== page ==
Recently, in March 2010, I visited Israel and the West Bank to visit some of the people we are in touch with through the Olive Tree Reconciliation Fund (which exists to support both Jewish and Arab believers living in Israel and the West Bank today in a spirit of reconciliation. Please refer to www.olivetreefund.org ). Everywhere I went, I heard stories of growing congregations (both Jewish and Arab), miracles, supernatural boldness to preach the gospel – and persecution!
In the north, Joseph Haddad took us to meet his Lebanese congregation. It was a wet Friday night and the roads were awash with water as we made the journey from Haifa up to Nahariya situated in the north west corner of Israel on the Lebanese border. Not many people were driving that night and Joseph warned us there would probably not be many at the meeting.
We arrived to the sound of singing – in Arabic. The service had started and gathered in a small room were several men, women and children. It was vibrant. The people were keen and during a time of prayer they were speaking from the heart and praying for Israel! We later learnt that some of the people there were former Muslims.
The next night we met in a restaurant in Haifa to have dinner with Yousef and Christine Dakwar who lead the New Covenant Church there. A year ago they moved into a large building and felt daunted at the challenge they had taken on. A year on, Christine has given up her job as a senior nurse to help Yousef. This was a huge step of faith as they depended on her salary. But the church is growing so fast that Yousef needed his wife to help him, especially with the work amongst women and children. They were full of news about people who have come to faith in the past few weeks alone. They are seeing miracles. They are also running an internet radio station called Radio Altareek (www.radio-altarekk.net) that broadcasts into the surrounding Arab nations. Yousef described a supernatural boldness that has overtaken them giving them energy to cope with all the work!
It was Purim weekend and we visited the congregation on Mount Carmel founded by David and Karen Davis along with Peter and Rita Tsukahira. The building was packed to capacity. That morning the story of Esther was being acted out and I was told that over a 100 visitors had come – all unbelievers! This congregation has spawned a number of practical initiatives over the years including a drug rehab project, feeding programmes, work with Sudanese refugees, strong relations with local Arab pastors (such as Yousef and Christine Dakwar and Joseph and Ibtissim Haddad). Here I met a couple (she Jewish, he originally from the US) who had come to faith in Yeshua and were now running a youth club in the district. Here is a believing community who are inventive in the ways in which they live out their faith, often not using words, but who are seeing significant numbers of people turning to Yeshua – both Jews and Arabs.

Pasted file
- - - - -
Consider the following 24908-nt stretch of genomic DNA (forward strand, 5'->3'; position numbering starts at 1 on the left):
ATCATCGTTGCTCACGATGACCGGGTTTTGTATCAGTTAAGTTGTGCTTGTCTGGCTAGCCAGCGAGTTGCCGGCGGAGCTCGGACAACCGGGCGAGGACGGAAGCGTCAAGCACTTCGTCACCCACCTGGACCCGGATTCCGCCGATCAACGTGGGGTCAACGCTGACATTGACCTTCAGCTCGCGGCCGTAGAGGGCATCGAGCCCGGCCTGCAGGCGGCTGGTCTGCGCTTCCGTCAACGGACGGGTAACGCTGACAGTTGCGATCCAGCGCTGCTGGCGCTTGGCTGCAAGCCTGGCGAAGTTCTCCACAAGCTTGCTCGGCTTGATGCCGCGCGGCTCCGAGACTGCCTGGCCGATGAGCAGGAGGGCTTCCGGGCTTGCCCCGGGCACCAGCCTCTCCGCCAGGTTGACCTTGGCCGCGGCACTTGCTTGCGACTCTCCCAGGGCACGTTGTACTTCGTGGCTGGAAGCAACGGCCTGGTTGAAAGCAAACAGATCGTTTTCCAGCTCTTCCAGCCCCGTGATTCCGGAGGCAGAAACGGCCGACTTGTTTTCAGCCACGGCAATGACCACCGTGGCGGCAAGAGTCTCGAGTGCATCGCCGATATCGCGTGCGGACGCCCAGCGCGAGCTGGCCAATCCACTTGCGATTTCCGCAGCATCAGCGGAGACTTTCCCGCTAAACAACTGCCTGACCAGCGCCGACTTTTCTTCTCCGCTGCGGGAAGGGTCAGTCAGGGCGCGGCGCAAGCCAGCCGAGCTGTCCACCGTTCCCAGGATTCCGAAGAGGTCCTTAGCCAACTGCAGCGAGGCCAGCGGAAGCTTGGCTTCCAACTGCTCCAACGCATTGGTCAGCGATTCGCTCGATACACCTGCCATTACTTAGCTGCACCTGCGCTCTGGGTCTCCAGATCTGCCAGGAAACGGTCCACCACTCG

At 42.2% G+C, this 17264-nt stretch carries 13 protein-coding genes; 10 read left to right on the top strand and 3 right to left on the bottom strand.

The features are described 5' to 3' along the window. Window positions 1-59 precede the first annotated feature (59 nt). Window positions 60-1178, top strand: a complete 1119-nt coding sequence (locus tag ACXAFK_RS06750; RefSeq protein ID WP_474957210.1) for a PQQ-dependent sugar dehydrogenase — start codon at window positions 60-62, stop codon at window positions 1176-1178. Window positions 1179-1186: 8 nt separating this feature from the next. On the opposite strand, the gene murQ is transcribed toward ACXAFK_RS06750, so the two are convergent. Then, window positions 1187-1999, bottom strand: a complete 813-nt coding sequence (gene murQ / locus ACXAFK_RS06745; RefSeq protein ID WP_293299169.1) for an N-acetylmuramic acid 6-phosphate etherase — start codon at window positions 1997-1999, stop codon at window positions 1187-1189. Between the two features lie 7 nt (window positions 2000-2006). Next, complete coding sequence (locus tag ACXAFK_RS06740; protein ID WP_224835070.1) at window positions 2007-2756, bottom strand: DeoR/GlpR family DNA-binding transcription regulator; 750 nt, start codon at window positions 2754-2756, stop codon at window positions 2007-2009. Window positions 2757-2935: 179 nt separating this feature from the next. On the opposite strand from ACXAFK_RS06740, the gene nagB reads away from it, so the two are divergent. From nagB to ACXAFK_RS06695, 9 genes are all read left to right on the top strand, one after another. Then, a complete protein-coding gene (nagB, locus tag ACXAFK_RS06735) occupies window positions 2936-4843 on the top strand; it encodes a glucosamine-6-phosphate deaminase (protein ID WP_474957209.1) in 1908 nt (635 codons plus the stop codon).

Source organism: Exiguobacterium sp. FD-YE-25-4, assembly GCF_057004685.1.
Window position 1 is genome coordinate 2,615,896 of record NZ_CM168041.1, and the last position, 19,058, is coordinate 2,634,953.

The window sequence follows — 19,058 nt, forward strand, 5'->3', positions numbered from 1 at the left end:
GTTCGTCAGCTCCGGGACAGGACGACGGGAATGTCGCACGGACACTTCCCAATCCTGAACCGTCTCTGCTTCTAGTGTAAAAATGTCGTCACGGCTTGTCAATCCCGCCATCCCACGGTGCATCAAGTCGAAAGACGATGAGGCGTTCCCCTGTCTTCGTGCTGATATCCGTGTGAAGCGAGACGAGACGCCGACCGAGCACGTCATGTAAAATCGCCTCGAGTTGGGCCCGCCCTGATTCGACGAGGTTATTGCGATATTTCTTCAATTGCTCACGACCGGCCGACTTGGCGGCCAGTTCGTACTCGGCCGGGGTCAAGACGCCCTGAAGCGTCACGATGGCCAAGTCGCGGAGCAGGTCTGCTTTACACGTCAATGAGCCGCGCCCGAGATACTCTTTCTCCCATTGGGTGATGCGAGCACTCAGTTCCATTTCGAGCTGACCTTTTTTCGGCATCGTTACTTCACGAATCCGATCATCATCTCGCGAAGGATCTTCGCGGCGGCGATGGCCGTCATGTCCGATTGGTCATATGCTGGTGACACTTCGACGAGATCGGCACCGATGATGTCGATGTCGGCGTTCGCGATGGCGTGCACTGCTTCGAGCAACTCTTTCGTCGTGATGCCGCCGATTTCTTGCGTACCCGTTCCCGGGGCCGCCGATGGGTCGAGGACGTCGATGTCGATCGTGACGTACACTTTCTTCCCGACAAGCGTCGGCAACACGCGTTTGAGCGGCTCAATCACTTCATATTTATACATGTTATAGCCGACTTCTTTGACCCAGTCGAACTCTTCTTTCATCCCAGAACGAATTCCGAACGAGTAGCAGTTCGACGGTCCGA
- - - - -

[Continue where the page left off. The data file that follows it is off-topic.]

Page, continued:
And then up to Jerusalem where I met Jack Sara, an Arab pastor in the Old City who is working closely with the Arab community there as well as developing strong links with Messianic pastors in the city. He also has a passion to see Muslims come to faith in Jesus. This is not easy work and as he said, not many people are keen to get involved with Muslims. But with so many millions of Muslims on their doorstep, these are the people Jack is most keen to reach with the Gospel – and that right from the heart of Jerusalem. His church could not be closer to the Holy Sepulchre where Jesus died and rose again!
I must not forget to mention Marcel Rebiai, the founder of The Community of Reconciliation which has bases in Switzerland and the south of France as well as in Jerusalem. And again I heard some inspiring stories of courage and original ways of sharing the gospel with people who are either hostile to or indifferent to Jesus.
Space does not permit me to continue. However, there is something about hearing stories (or testimonies) - they demonstrate how God works in people’s lives. They are inspiring and the exact opposite of many, if not most, of the stories we hear on secular news channels coming from the region.
What do you do when you are a minority group living amongst people who are hostile to your beliefs? How do you develop a heart of compassion towards those who want to silence or even destroy you? This is the challenge facing both Jewish believers living in Israel and evangelical Arab Christians living in the West Bank in places like Bethlehem.
by Julia Fisher
Despite dire reports and media indifference, the Christian church in Israel and the areas of Palestine is growing among both Arab and Jewish communities. As this happens, Arabs and Jews are meeting, being reconciled, and working together.Meet Me at the Olive Tree tells 16 stories of these new Christians and how they find both forgiveness and new hope in their faith. These stories reveal the powerful childhood indoctrination and great social pressure that encourages the enmity we see on the news each night. But they also reveal the reconciliation and peace that is possible through the cross. These stories will stretch your mind and thrill your heart, as you embrace all that God is doing through both Jewish believers and Arab/Palestinian Christians living in Israel and the wider Middle East.